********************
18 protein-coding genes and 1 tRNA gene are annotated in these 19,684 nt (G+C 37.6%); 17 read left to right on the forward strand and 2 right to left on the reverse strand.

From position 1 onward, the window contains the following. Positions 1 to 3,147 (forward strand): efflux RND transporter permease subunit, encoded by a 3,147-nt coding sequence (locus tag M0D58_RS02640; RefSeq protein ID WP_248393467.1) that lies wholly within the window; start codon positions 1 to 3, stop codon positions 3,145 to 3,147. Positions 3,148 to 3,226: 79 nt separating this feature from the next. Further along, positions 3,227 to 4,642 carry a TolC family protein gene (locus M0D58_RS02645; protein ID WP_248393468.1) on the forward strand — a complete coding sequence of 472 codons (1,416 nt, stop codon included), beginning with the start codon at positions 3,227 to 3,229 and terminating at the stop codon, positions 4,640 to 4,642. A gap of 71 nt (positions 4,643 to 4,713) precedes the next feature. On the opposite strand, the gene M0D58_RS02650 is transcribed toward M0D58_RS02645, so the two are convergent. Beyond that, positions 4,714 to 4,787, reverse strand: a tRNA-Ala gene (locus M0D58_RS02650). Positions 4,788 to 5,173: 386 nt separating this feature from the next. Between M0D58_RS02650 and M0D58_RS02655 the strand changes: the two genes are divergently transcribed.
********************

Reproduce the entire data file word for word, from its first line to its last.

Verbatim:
18 protein-coding genes and 1 tRNA gene are annotated in these 19,684 nt (G+C 37.6%); 17 read left to right on the forward strand and 2 right to left on the reverse strand.

From position 1 onward, the window contains the following. Positions 1 to 3,147 (forward strand): efflux RND transporter permease subunit, encoded by a 3,147-nt coding sequence (locus tag M0D58_RS02640; RefSeq protein ID WP_248393467.1) that lies wholly within the window; start codon positions 1 to 3, stop codon positions 3,145 to 3,147. Positions 3,148 to 3,226: 79 nt separating this feature from the next. Further along, positions 3,227 to 4,642 carry a TolC family protein gene (locus M0D58_RS02645; protein ID WP_248393468.1) on the forward strand — a complete coding sequence of 472 codons (1,416 nt, stop codon included), beginning with the start codon at positions 3,227 to 3,229 and terminating at the stop codon, positions 4,640 to 4,642. A gap of 71 nt (positions 4,643 to 4,713) precedes the next feature. On the opposite strand, the gene M0D58_RS02650 is transcribed toward M0D58_RS02645, so the two are convergent. Beyond that, positions 4,714 to 4,787, reverse strand: a tRNA-Ala gene (locus M0D58_RS02650). Positions 4,788 to 5,173: 386 nt separating this feature from the next. Between M0D58_RS02650 and M0D58_RS02655 the strand changes: the two genes are divergently transcribed.